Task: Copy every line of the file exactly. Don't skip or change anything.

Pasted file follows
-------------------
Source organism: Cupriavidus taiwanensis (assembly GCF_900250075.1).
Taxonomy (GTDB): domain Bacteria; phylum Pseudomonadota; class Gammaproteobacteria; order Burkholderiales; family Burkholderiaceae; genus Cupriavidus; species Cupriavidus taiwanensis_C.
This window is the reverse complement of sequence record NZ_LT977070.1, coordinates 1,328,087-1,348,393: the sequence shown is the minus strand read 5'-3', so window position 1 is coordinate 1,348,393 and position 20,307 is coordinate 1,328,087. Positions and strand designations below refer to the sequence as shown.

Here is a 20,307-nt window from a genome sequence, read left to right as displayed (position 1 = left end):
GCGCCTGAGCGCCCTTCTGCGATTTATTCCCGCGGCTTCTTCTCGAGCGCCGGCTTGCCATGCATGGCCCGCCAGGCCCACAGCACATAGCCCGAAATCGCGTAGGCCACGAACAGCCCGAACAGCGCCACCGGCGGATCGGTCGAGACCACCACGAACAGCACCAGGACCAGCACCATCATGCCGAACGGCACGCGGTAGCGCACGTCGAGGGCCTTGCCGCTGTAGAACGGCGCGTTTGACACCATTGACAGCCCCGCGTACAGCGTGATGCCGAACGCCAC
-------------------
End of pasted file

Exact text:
Source organism: Cupriavidus taiwanensis (assembly GCF_900250075.1).
Taxonomy (GTDB): domain Bacteria; phylum Pseudomonadota; class Gammaproteobacteria; order Burkholderiales; family Burkholderiaceae; genus Cupriavidus; species Cupriavidus taiwanensis_C.
This window is the reverse complement of sequence record NZ_LT977070.1, coordinates 1,328,087-1,348,393: the sequence shown is the minus strand read 5'-3', so window position 1 is coordinate 1,348,393 and position 20,307 is coordinate 1,328,087. Positions and strand designations below refer to the sequence as shown.

Here is a 20,307-nt window from a genome sequence, read left to right as displayed (position 1 = left end):
GCGCCTGAGCGCCCTTCTGCGATTTATTCCCGCGGCTTCTTCTCGAGCGCCGGCTTGCCATGCATGGCCCGCCAGGCCCACAGCACATAGCCCGAAATCGCGTAGGCCACGAACAGCCCGAACAGCGCCACCGGCGGATCGGTCGAGACCACCACGAACAGCACCAGGACCAGCACCATCATGCCGAACGGCACGCGGTAGCGCACGTCGAGGGCCTTGCCGCTGTAGAACGGCGCGTTTGACACCATTGACAGCCCCGCGTACAGCGTGATGCCGAACGCCAC